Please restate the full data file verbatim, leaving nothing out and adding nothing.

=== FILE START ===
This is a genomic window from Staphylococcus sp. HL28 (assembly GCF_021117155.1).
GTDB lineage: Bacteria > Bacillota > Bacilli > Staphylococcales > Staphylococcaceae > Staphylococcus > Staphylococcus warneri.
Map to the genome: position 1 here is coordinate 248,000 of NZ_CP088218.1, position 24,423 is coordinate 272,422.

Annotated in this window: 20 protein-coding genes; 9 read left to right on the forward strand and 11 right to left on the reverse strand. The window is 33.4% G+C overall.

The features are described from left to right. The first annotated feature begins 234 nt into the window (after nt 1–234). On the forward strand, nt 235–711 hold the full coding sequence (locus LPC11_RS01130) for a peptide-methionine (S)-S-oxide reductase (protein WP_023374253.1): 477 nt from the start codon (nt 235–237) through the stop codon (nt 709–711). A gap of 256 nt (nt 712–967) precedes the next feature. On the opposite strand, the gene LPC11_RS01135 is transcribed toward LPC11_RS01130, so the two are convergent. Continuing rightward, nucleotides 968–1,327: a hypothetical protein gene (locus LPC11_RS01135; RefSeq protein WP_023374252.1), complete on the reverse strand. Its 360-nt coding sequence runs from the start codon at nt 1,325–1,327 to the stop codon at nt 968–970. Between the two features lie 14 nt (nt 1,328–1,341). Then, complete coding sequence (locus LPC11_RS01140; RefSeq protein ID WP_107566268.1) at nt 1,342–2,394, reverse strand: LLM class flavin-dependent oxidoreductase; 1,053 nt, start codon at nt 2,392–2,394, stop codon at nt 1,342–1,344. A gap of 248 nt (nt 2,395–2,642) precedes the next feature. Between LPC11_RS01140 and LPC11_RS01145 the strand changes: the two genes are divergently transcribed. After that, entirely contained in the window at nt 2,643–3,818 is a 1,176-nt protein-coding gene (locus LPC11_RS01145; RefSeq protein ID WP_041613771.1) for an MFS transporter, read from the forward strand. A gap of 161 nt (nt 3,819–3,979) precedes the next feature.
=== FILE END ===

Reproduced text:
This is a genomic window from Staphylococcus sp. HL28 (assembly GCF_021117155.1).
GTDB lineage: Bacteria > Bacillota > Bacilli > Staphylococcales > Staphylococcaceae > Staphylococcus > Staphylococcus warneri.
Map to the genome: position 1 here is coordinate 248,000 of NZ_CP088218.1, position 24,423 is coordinate 272,422.

Annotated in this window: 20 protein-coding genes; 9 read left to right on the forward strand and 11 right to left on the reverse strand. The window is 33.4% G+C overall.

The features are described from left to right. The first annotated feature begins 234 nt into the window (after nt 1–234). On the forward strand, nt 235–711 hold the full coding sequence (locus LPC11_RS01130) for a peptide-methionine (S)-S-oxide reductase (protein WP_023374253.1): 477 nt from the start codon (nt 235–237) through the stop codon (nt 709–711). A gap of 256 nt (nt 712–967) precedes the next feature. On the opposite strand, the gene LPC11_RS01135 is transcribed toward LPC11_RS01130, so the two are convergent. Continuing rightward, nucleotides 968–1,327: a hypothetical protein gene (locus LPC11_RS01135; RefSeq protein WP_023374252.1), complete on the reverse strand. Its 360-nt coding sequence runs from the start codon at nt 1,325–1,327 to the stop codon at nt 968–970. Between the two features lie 14 nt (nt 1,328–1,341). Then, complete coding sequence (locus LPC11_RS01140; RefSeq protein ID WP_107566268.1) at nt 1,342–2,394, reverse strand: LLM class flavin-dependent oxidoreductase; 1,053 nt, start codon at nt 2,392–2,394, stop codon at nt 1,342–1,344. A gap of 248 nt (nt 2,395–2,642) precedes the next feature. Between LPC11_RS01140 and LPC11_RS01145 the strand changes: the two genes are divergently transcribed. After that, entirely contained in the window at nt 2,643–3,818 is a 1,176-nt protein-coding gene (locus LPC11_RS01145; RefSeq protein ID WP_041613771.1) for an MFS transporter, read from the forward strand. A gap of 161 nt (nt 3,819–3,979) precedes the next feature.